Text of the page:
The Night Called My Name

I would sit here and listen
To all of the noise
Sit here and watch
The girls and the boys
Sit here as always
Playing the game
But I’m needed outside
The night called my name.

I could stand here and argue
Pressing my view
Stand here and say
How it’s me and not you
Stand and discuss
Always the same
But I’ve got to be gone
The night called my name.

The night is a mistress
Silky and slow
When she calls to you gently
You just have to go.

You can stay and continue
But you’ll be on your own
I’ll be out in the air
Like a bird having flown
I could stay here I know
But that would be a shame
Cos the moon is out sailing
And the night called my name.

The Accordion Man – A Possible Metaphor for Tolerance

Outside the little office that I work in, there’s an accordion man who turns up with unerring regularity and sits on a box. He straps on his accordion and he plays in the hope of garnering some spare change from the people who shuffle past.

He drives me mad. For a long list of reasons. 

Firstly, he tends to play the same stuff over and over. He knows lots of different tunes but, whatever he’s in the mood for on that day, he’ll just keep playing it. 

He tends to favour variations of a series of movie themes like ‘The Good, The Bad, and the Ugly’ and ‘Mission Impossible’. His audience are all passers-by (except me) so nobody ever really notices this incessant repetition (except me). 

Then there’s the customisation job he has done on his accordion. He’s duct-taped a Melodica down the side of the keyboard and attached a pipe to the mouthpiece so he can accompany himself while accordioning. It’s completely unnerving.

Also he only tends to come on the nice days. Days when I would like to have the window open. I guess it’s hard to play the accordion in the rain. The squeezey-parts must get all soggy and_ I Don’t Care! I have to close my window whenever he turns up because I can’t hear myself think and then I have to stew in my little room and I can still hear him and… and…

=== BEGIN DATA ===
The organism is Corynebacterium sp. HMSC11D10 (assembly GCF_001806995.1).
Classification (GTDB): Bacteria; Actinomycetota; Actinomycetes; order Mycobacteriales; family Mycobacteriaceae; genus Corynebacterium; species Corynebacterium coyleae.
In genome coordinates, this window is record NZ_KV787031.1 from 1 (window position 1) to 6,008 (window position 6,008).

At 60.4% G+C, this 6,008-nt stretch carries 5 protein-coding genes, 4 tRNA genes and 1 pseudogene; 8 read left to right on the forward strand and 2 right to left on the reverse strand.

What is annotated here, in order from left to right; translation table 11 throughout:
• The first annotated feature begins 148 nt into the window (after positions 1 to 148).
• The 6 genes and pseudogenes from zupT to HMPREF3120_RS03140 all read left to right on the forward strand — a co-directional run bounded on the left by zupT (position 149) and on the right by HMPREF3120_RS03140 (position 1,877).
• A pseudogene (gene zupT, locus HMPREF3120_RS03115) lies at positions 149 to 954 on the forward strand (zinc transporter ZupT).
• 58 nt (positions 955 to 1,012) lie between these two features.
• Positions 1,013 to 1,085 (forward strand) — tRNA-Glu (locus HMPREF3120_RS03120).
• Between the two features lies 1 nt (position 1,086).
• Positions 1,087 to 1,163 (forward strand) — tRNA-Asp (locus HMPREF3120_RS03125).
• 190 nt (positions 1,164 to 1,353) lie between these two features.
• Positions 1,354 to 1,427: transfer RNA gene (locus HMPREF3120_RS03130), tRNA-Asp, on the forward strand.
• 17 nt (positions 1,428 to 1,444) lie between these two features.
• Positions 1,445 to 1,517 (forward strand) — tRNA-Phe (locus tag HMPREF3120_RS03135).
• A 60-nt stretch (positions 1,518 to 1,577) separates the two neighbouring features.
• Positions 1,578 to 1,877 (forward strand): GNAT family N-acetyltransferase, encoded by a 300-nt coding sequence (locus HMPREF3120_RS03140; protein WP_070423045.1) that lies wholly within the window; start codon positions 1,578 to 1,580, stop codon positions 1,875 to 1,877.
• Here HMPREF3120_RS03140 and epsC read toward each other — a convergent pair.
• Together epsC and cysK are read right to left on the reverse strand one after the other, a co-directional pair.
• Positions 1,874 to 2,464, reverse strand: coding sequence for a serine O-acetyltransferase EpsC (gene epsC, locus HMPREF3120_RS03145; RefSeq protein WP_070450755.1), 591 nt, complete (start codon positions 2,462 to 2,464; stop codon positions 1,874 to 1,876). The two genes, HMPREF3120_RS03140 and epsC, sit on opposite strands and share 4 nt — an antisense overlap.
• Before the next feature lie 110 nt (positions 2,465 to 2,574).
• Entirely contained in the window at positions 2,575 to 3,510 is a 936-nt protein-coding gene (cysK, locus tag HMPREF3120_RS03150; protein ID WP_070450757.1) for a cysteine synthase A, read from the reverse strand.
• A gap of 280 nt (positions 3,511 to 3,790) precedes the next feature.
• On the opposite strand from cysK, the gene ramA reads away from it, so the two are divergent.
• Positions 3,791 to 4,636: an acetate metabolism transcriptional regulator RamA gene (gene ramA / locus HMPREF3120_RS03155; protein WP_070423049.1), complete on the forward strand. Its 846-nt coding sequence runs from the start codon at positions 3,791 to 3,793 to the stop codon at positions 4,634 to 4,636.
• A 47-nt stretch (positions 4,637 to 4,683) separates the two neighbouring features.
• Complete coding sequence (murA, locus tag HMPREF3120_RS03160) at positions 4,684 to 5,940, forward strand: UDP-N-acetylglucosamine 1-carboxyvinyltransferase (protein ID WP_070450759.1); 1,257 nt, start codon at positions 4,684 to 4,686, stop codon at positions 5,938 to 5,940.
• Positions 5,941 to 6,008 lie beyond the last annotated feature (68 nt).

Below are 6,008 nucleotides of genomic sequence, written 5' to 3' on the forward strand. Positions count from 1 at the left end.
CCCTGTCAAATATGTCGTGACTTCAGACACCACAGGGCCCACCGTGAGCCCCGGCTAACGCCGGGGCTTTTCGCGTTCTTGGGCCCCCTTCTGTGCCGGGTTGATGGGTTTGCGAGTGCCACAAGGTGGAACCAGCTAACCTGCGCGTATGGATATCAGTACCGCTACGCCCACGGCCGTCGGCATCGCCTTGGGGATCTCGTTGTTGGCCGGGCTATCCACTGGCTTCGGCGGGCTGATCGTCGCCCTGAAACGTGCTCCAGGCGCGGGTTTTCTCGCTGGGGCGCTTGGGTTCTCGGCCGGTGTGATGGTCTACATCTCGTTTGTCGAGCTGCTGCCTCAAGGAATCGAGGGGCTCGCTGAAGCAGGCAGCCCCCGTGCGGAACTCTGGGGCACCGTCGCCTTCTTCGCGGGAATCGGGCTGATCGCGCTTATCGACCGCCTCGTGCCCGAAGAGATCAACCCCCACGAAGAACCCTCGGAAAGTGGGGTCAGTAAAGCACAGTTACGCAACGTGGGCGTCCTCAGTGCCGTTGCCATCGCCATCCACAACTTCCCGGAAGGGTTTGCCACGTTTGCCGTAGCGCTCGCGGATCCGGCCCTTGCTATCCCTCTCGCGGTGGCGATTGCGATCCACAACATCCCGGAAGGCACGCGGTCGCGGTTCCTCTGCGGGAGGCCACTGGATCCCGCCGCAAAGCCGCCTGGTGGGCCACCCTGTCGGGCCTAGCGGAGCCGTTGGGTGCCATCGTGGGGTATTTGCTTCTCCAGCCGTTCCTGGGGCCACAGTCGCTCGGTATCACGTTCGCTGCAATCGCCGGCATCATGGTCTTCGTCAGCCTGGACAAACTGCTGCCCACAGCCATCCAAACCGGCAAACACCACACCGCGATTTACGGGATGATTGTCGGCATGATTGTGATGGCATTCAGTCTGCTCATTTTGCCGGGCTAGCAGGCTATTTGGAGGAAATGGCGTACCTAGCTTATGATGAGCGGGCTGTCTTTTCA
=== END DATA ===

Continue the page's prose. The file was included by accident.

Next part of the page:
Finally he stays far too long. If he came and did this for a couple of hours and then moved elsewhere, I wouldn’t mind so much. But it must be lucrative outside my window. There must be some seriously deep-pocketed types sidling past out there because he stays and stays… and stays.

I hate him.

From my distance of about 50 yards, from my first-floor-looking-down vantage point, I hate him. I hate to hear him coming and the first dreadful notes of his hashed-together crap instrument. I hate that I have to slam my window shut and turn my radio off because I can’t abide hearing two things playing at once. It’s a deep personal hatred that I feel for this man.


But here’s the thing…

At one o’clock every day, I go out of my office and I go across to the supermarket for a roll to bring back and eat at my desk. On the way, I have to walk past the Accordion Man. I always say ‘hello’ and he always stops his playing and says ‘hello’ back. I see him around town with an elderly guy who I guess is his Dad. They look like they have it tough-enough. He has a nice warm smile and a nice manner and he takes whatever abuse is ladled out at him and never seems to bother with giving any back. 

He’s all right, really. He’s okay. 

Is this just me, this split personality behaviour I exhibit? Perhaps it is but I don’t think so. I think we all operate on a very basic level with people who we encounter right up close. I think we can subliminally see the pulse in their neck and hear the blood rushing around in their veins. We can feel their very life and their very humanity and, because of this, we can appreciate them better as the fellow human beings that they are and then deal with them accordingly.

Add a little distance – a very little distance – and those subtle signs that someone is a real person become diluted and quickly lost. Even at a remove of a mere fifty yards, a person can go from being a flesh and blood lad with troubles of his own to a racket-making nuisance and an utter blight on the landscape.

Then go back up close again and, almost immediately, the fellow-human starts to reappear. 

I don’t want to turn this into a sermon or anything. It just strikes me that this is possibly why Twitter and Facebook and such places can be so very cruel sometimes. That short distance at which any subliminal apprehension of another person’s humanity is possible is far-exceeded on there. Is it any wonder, then, that we sometimes attack each other as bits of typeface on a screen rather than the breathing troubled sacks of flesh and blood that we actually are?

All we can do is try to keep sight of it. If some series of words or images are driving you mad on your computer, try to remember that the person who put them there will most likely feel the sting of the whiplash you are planning to send their way.